Gastroenterology consultation was taken, and as advised, the following investigations were done. Antinuclear antibody (ANA) and dsDNA were negative. Platelet count, prothrombin time (PT) and activated partial thromboplastin time (APTT) were normal. Antithrombin III, α-fetoprotein, protein C and protein S, and cardiolipin levels were normal. Analysis of ascitic fluid showed total protein 1.7 g/dl, glucose 95 mg/dl, lactate dehydrogenase (LDH) 145 U/l, WBC 46/mm 3 , and serum-ascites albumin gradient of 1.8 g. Myeloproliferative disease and hyperhomocysteinemia were ruled out. Upper gastrointestinal (GI) endoscopy was normal.

She was started on anticoagulation, sodium restriction, diuretic therapy, and paracentesis. She was advised transjugular intrahepatic portosystemic shunt, which she refused. There was resolution of the edema and ascites with medical management. She was discharged with insulin, warfarin, and diuretics, and advised to attend endocrinology and gastroenterology OPD regularly. At 6 months follow-up, there was no edema or ascites, but no alteration in the size of thrombus.


Budd-Chiari syndrome was first described in 1845 by George Budd to describe the classic triad of abdominal pain, hepatomegaly, and ascites. This syndrome is characterized by hepatic venous outflow obstruction at any level from the small hepatic veins to the atriocaval junction. Twenty percent of cases of Budd-Chiari syndrome are idiopathic. [3] In others, it may be caused by thrombosis of the hepatic vein or compression of the hepatic vein externally. Hepatic vein thrombosis may be associated with myeloproliferative disease, sepsis, dehydration, polycythemia vera, pregnancy, and hepatocellular carcinoma.

Posthepatic obstruction leads to increased sinusoidal pressure, hepatomegaly, perisinusoidal necrosis of hepatocytes, and eventually to liver failure with portal hypertension and ascites. The clinical presentation of patients is governed by the extent and swiftness of hepatic outflow obstruction juxtaposed to the body's ability to decompress the liver via development of collateral blood flow. According to Langlet's clinicopathological classification, patients are divided into the following types: type I (acute injury), type II (chronic lesions, corresponding to sequelae of remote hepatic outflow obstruction), and type III (acute injury superimposed on chronic lesions). [4] Considering that our patient had an acute presentation in the background of asymptomatic cirrhosis of the liver, we categorized her as type III.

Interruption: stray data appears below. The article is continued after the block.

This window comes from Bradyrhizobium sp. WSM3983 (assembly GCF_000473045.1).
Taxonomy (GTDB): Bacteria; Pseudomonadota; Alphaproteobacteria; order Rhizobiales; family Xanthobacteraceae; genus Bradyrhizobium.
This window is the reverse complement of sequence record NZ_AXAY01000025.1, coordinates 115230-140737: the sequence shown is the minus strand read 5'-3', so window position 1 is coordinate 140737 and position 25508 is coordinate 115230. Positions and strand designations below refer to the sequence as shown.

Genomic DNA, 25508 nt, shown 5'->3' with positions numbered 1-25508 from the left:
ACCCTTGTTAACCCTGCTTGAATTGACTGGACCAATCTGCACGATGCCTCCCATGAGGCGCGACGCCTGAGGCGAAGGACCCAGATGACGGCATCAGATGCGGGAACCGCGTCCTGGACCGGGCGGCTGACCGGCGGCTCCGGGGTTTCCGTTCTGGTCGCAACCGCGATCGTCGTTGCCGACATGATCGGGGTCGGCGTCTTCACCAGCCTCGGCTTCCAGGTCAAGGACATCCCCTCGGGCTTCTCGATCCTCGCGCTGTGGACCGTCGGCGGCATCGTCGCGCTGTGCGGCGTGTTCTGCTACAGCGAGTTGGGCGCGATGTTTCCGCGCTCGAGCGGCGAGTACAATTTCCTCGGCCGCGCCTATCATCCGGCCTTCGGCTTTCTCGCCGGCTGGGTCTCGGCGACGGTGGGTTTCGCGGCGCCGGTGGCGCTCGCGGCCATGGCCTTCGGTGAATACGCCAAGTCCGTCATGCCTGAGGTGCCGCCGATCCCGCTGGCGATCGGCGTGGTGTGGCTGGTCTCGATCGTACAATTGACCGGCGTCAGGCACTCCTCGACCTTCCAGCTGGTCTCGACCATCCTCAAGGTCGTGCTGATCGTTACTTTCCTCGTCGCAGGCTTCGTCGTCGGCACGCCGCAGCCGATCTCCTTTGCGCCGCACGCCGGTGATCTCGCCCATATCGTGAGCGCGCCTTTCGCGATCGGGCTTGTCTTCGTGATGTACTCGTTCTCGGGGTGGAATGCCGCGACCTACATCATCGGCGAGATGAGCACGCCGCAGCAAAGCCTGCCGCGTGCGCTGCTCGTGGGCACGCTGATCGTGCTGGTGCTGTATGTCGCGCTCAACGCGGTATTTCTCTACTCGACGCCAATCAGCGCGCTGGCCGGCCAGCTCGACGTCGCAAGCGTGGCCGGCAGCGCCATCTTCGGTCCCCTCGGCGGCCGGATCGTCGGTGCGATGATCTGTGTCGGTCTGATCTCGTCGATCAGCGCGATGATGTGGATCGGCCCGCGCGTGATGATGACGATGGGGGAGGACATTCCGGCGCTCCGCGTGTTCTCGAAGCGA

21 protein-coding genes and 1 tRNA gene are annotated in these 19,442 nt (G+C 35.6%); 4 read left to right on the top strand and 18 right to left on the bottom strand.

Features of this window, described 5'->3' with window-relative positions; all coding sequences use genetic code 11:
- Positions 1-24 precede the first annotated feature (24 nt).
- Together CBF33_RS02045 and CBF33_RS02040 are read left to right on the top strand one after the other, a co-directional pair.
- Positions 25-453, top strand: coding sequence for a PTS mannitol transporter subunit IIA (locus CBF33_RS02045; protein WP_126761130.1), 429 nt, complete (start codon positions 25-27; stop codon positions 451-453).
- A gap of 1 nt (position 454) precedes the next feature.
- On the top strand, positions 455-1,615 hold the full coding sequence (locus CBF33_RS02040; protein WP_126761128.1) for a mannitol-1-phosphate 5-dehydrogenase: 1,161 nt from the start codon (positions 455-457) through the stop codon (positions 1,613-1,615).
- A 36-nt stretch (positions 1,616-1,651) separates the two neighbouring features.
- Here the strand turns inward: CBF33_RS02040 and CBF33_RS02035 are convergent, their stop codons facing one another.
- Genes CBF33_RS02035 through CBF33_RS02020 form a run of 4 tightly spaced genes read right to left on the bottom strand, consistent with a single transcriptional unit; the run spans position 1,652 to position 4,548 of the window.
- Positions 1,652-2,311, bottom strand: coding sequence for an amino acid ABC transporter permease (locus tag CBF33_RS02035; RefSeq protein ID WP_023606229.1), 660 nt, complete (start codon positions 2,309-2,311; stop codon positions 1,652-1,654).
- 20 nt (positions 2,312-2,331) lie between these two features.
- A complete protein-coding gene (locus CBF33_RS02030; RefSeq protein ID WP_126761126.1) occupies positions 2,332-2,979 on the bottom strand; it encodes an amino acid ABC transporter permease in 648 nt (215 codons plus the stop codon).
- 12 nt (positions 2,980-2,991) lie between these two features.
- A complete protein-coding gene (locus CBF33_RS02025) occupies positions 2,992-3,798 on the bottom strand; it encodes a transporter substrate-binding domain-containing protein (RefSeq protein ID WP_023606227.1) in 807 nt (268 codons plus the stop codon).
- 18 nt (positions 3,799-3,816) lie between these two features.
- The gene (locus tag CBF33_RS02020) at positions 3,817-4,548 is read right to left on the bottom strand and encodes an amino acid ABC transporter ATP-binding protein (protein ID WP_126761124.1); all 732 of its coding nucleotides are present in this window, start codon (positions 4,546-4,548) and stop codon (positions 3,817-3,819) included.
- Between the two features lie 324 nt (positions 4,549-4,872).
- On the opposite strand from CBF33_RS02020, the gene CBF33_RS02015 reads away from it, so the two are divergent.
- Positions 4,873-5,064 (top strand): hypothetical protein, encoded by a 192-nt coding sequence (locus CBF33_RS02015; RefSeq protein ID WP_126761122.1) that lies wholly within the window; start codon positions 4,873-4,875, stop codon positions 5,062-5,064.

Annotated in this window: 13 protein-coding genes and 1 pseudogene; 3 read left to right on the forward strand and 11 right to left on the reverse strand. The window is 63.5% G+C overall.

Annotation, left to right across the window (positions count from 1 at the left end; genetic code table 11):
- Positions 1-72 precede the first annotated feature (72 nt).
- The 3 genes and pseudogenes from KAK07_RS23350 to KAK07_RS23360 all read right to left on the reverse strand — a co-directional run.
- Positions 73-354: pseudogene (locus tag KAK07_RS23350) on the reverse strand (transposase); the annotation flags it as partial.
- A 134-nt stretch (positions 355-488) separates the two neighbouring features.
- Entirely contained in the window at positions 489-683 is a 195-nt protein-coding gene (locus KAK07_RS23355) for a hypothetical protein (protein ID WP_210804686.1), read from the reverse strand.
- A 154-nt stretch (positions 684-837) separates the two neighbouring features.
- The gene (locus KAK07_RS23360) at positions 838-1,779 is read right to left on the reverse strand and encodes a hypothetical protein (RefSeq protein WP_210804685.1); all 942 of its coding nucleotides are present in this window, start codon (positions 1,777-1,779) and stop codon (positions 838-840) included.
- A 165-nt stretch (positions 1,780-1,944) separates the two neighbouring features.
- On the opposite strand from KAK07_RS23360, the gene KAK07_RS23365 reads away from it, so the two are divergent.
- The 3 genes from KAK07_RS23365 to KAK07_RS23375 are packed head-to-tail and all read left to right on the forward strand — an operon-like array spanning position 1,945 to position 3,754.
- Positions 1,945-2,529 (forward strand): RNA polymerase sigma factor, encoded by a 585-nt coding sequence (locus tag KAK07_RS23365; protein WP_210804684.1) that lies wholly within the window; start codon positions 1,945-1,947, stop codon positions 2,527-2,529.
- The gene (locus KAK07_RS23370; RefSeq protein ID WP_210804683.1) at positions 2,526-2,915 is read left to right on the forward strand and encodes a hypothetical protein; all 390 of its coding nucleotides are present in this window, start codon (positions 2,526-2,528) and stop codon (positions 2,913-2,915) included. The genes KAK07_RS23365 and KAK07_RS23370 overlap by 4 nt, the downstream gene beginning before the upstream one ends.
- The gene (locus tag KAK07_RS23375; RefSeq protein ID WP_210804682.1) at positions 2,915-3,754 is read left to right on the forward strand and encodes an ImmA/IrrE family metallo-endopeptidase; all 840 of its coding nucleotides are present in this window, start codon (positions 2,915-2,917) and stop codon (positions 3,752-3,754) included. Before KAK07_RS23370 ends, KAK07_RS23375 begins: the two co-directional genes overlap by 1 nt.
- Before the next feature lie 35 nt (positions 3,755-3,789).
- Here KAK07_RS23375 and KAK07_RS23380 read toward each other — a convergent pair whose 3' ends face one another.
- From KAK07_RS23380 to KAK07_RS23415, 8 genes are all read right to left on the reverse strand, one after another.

Diabetic ketoacidosis is a state of absolute or relative insulin deficiency characterized by ensuing hyperglycemia, dehydration, and acidosis-producing derangements in intermediary metabolism. Biochemically, it is defined as a concentration of blood glucose level >250 mg/dl, and a blood pH <7.3 and ketosis. Hyperglycemia results in osmotic diuresis leading to hyperosmolarity and severe dehydration. An orthostatic change in blood pressure is indicative of 15-20% (3-4 l) fluid deficit. [5] Though arterial thrombosis is common with diabetes ketoacidosis, venous thromboembolism is rare, [6] and there appear to be no previous specific reports of hepatic vein thrombosis in this setting. The prothrombotic state due to severe dehydration in the presence of sepsis was thought to be instrumental in precipitating the acute presentation of Budd-Chiari syndrome in this patient.

The only other report of Budd-Chiari syndrome and Type 1 diabetes was by Okamoto Hideki et al. described in a case during treatment for Type 1 diabetes. [7] Associations of Budd-Chiari syndrome with other autoimmune diseases have been reported in many studies. 3% cases of Budd-Chiari syndrome are attributed to Behcet's disease. [8] Danalioðlu et al. have reported an association of Budd-Chiari syndrome with celiac disease. [9] Mouelhi reported a triple association of Graves' disease, antiphospholipid syndrome, and Budd-Chiari syndrome. [10] To our knowledge, this is the first reported case of Budd-Chiari syndrome developing during diabetic ketoacidosis in a patient of Type 1 diabetes mellitus. In conclusion, we suggest that in patients of diabetic ketoacidosis with ascites and abdominal pain, this association should be kept in mind.